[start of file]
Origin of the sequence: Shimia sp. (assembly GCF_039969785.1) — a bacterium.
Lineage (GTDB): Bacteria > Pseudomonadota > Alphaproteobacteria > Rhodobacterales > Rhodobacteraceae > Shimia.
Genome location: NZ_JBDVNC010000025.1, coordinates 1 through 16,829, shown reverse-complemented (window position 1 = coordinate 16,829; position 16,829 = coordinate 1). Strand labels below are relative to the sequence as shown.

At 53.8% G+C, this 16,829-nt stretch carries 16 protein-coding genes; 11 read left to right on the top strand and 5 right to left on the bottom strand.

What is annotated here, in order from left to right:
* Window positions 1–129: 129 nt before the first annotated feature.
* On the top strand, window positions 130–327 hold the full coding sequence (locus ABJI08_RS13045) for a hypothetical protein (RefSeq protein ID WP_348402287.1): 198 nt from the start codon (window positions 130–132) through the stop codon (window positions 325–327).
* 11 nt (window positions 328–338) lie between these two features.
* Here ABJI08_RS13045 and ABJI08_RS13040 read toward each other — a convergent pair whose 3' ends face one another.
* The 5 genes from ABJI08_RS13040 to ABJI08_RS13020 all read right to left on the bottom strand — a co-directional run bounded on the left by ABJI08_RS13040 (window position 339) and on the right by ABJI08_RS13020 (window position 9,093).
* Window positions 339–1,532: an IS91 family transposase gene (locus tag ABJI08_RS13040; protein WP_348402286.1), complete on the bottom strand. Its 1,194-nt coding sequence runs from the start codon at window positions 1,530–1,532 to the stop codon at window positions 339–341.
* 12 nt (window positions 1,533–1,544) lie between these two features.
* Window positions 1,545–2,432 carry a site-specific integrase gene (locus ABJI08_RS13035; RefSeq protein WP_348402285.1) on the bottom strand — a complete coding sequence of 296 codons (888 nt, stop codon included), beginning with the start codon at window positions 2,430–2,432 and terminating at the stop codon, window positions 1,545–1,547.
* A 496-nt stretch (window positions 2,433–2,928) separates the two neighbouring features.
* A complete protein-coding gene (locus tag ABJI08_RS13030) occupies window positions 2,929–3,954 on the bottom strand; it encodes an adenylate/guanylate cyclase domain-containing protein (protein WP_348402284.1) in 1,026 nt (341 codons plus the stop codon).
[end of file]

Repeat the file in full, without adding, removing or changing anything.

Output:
Origin of the sequence: Shimia sp. (assembly GCF_039969785.1) — a bacterium.
Lineage (GTDB): Bacteria > Pseudomonadota > Alphaproteobacteria > Rhodobacterales > Rhodobacteraceae > Shimia.
Genome location: NZ_JBDVNC010000025.1, coordinates 1 through 16,829, shown reverse-complemented (window position 1 = coordinate 16,829; position 16,829 = coordinate 1). Strand labels below are relative to the sequence as shown.

At 53.8% G+C, this 16,829-nt stretch carries 16 protein-coding genes; 11 read left to right on the top strand and 5 right to left on the bottom strand.

What is annotated here, in order from left to right:
* Window positions 1–129: 129 nt before the first annotated feature.
* On the top strand, window positions 130–327 hold the full coding sequence (locus ABJI08_RS13045) for a hypothetical protein (RefSeq protein ID WP_348402287.1): 198 nt from the start codon (window positions 130–132) through the stop codon (window positions 325–327).
* 11 nt (window positions 328–338) lie between these two features.
* Here ABJI08_RS13045 and ABJI08_RS13040 read toward each other — a convergent pair whose 3' ends face one another.
* The 5 genes from ABJI08_RS13040 to ABJI08_RS13020 all read right to left on the bottom strand — a co-directional run bounded on the left by ABJI08_RS13040 (window position 339) and on the right by ABJI08_RS13020 (window position 9,093).
* Window positions 339–1,532: an IS91 family transposase gene (locus tag ABJI08_RS13040; protein WP_348402286.1), complete on the bottom strand. Its 1,194-nt coding sequence runs from the start codon at window positions 1,530–1,532 to the stop codon at window positions 339–341.
* 12 nt (window positions 1,533–1,544) lie between these two features.
* Window positions 1,545–2,432 carry a site-specific integrase gene (locus ABJI08_RS13035; RefSeq protein WP_348402285.1) on the bottom strand — a complete coding sequence of 296 codons (888 nt, stop codon included), beginning with the start codon at window positions 2,430–2,432 and terminating at the stop codon, window positions 1,545–1,547.
* A 496-nt stretch (window positions 2,433–2,928) separates the two neighbouring features.
* A complete protein-coding gene (locus tag ABJI08_RS13030) occupies window positions 2,929–3,954 on the bottom strand; it encodes an adenylate/guanylate cyclase domain-containing protein (protein WP_348402284.1) in 1,026 nt (341 codons plus the stop codon).